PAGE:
When it concerns looking for jobs, professional experience is an important factor. But we don’t always have a lot of work experience. Especially at the beginning of our careers or when we have only been working for a few years. The experience we can provide is not much. That does not mean that it is not possible to fill out a CV in an appropriate way.
If we had to choose three keywords to try to make up effectively for the lack of work experience on a CV, they would be the following:
Choose the right curriculum vitae
Selecting the right format for your CV is essential for any kind of job seeking. Not all CV samples are the same. Therefore, if you do not have a lot of professional experience, the first thing to do is to choose the right model to use.
A chronological format is perhaps not the most suitable one to be used. Bear in mind that chronological templates squeeze a lot of information into the timeline. In your case, because you don’t have a lot of professional experience, it won’t look very attractive in visual terms.
An informative CV is better. These forms are divided into sections and allow you to choose the distribution of the information. As they are not chronological, you can highlight the information that you want to put as most relevant.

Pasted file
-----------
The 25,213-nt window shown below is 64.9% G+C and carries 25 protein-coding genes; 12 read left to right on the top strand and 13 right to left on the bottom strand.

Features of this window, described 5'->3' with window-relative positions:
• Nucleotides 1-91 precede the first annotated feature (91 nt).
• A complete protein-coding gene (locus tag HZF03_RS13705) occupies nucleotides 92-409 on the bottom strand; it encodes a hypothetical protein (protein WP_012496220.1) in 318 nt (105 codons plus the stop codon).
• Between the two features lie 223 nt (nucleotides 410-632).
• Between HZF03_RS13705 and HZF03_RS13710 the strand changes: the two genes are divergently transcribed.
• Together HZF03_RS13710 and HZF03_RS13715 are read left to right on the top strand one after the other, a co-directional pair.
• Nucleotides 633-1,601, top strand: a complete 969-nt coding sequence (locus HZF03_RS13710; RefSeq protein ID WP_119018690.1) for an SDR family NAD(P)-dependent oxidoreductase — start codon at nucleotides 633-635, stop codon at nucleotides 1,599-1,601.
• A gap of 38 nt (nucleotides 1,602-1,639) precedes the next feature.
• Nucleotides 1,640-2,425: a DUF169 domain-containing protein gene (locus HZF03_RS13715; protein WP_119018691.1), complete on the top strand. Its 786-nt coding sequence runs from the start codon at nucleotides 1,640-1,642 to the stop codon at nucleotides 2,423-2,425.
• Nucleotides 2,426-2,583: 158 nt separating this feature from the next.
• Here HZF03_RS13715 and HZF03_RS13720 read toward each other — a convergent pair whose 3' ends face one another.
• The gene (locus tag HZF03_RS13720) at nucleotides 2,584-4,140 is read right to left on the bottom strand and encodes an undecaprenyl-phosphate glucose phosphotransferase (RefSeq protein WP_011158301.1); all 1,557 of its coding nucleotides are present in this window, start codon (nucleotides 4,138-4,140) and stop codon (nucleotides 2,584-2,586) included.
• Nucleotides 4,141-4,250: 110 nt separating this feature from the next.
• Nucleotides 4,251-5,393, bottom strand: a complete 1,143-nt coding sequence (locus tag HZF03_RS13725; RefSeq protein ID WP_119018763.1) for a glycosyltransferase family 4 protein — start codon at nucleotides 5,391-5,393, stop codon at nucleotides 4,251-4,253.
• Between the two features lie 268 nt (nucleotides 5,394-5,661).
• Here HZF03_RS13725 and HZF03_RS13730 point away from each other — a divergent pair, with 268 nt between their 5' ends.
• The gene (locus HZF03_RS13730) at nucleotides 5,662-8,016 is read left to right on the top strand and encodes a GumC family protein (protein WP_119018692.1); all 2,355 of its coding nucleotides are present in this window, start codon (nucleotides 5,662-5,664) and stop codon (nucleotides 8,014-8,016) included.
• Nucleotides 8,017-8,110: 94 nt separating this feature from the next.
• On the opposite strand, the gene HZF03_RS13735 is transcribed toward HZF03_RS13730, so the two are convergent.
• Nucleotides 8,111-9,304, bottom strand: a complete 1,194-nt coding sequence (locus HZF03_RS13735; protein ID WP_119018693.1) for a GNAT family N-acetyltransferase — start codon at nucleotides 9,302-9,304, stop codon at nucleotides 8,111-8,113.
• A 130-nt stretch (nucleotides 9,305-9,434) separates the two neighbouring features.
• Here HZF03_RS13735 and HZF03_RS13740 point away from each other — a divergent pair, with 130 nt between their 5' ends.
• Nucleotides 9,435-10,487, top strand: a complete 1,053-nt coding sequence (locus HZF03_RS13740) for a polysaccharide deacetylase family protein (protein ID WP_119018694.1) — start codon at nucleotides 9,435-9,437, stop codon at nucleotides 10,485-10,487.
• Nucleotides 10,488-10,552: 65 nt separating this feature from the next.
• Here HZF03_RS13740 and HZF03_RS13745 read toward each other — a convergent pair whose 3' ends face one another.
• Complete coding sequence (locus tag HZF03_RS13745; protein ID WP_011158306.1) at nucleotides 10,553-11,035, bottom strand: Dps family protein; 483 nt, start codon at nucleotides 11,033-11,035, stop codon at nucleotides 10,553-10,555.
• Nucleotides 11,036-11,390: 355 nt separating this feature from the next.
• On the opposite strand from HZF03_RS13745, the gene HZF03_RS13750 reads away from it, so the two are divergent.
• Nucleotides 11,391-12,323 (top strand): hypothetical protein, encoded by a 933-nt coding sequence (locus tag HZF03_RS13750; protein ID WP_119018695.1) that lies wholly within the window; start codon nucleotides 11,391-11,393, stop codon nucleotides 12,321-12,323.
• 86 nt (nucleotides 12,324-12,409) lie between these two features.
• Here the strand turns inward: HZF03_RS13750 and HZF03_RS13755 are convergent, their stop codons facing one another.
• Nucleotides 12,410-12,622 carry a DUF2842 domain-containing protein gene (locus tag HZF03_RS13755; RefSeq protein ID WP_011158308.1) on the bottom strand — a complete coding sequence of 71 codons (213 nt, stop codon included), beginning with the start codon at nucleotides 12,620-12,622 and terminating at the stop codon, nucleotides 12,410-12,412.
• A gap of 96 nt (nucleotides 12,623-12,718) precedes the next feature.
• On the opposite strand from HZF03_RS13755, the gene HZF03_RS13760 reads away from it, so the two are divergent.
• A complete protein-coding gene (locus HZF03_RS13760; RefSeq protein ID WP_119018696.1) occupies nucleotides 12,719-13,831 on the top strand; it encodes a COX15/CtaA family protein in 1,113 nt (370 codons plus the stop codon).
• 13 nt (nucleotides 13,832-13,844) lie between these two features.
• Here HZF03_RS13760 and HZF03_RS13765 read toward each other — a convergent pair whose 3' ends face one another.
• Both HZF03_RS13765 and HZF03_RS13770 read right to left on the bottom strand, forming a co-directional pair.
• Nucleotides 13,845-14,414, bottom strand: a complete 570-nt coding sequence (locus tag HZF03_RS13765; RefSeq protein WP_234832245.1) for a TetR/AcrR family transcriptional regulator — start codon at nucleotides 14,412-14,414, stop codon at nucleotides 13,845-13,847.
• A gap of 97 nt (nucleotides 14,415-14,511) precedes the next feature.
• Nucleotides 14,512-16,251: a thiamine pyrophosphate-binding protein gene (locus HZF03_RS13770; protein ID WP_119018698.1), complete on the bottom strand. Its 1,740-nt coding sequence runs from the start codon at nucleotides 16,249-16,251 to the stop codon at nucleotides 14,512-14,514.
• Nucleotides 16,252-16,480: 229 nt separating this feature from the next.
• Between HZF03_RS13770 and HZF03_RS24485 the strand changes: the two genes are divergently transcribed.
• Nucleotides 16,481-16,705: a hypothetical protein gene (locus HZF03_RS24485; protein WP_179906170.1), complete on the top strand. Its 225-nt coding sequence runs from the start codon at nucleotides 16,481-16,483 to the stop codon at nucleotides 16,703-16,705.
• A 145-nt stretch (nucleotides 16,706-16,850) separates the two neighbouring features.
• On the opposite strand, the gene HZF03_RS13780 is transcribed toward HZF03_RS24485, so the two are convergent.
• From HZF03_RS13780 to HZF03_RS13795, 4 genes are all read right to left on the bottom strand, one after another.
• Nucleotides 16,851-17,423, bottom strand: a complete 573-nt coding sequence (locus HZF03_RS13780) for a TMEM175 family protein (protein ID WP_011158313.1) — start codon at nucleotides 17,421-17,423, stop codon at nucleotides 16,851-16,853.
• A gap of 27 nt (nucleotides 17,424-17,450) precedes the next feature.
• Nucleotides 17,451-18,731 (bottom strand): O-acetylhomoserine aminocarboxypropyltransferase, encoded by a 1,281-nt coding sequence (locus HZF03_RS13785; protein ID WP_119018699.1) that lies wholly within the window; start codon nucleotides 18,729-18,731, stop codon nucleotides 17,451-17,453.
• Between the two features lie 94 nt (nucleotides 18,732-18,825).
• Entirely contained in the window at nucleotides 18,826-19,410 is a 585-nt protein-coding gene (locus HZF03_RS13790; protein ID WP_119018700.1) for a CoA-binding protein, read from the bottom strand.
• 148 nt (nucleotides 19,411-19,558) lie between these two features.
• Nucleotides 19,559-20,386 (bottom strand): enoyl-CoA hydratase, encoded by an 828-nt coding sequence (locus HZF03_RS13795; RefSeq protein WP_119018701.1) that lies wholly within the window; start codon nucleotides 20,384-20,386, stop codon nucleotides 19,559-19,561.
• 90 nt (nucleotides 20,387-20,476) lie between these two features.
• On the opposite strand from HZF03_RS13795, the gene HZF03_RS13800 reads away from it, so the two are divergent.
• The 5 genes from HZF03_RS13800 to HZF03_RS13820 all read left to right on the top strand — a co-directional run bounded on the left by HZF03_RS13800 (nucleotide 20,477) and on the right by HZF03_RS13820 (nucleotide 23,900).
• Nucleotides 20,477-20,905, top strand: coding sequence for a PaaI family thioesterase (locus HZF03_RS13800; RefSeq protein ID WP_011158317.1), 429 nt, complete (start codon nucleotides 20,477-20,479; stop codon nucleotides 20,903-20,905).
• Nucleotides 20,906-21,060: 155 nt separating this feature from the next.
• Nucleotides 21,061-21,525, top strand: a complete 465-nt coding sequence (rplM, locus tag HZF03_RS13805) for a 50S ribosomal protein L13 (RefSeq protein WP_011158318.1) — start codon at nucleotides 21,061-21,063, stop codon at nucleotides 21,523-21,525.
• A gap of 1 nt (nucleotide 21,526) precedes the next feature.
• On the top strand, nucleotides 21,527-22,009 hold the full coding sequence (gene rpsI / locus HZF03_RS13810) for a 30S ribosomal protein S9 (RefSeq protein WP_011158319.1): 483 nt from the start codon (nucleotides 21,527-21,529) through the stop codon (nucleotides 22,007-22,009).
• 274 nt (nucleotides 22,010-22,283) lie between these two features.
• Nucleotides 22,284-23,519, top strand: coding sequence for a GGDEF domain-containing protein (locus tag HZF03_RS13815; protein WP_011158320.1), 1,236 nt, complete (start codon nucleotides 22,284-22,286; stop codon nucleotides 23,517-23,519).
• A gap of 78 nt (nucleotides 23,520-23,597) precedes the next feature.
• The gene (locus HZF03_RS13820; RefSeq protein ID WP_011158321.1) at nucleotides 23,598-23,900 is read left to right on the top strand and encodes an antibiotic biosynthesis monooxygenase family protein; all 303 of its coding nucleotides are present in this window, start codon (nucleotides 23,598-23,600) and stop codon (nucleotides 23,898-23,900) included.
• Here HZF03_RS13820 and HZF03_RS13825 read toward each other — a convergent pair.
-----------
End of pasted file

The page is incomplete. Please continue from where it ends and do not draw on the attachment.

Take advantage of all the non-professional experiences you have gathered
As you do not have great job experience, you are interested in showing all kinds of a wide range of group or related experiences that you have gained.
Here is a long list:
- Sporting activities in which you have had or have responsibilities
- Community jobs
- Practical Jobs
These are just some of the activities you can emphasize, but remember to do so as long as they are relevant. Playing football is not the same as coaching a football team. The first is not relevant, the second can be.
Give a lot of value to training and complementary issues
Education has to be key in a CV where there is not much professional experience. Even if you don’t have much training either, you should always give more weight to training than to experience if it is lacking.
Remember that your education should not only include conventional studies but also training. As we are trying to demonstrate that you have the skills and abilities to apply for a job, any further education or training will be relevant.
For example, if you speak other languages as well as English, or if you are a native speaker of another language, this is a relevant piece of information. If you have taken courses (and can prove it) of any kind which could have a positive influence on your professional development, this should also be included.
Even those training activities have improved your ability to relate to teams, do jobs in groups, and so on.
In short, the idea is to underline all the elements that lead you to believe that you are capable of doing the job you are applying for. This is something that employers are often looking for above and beyond your professional experience.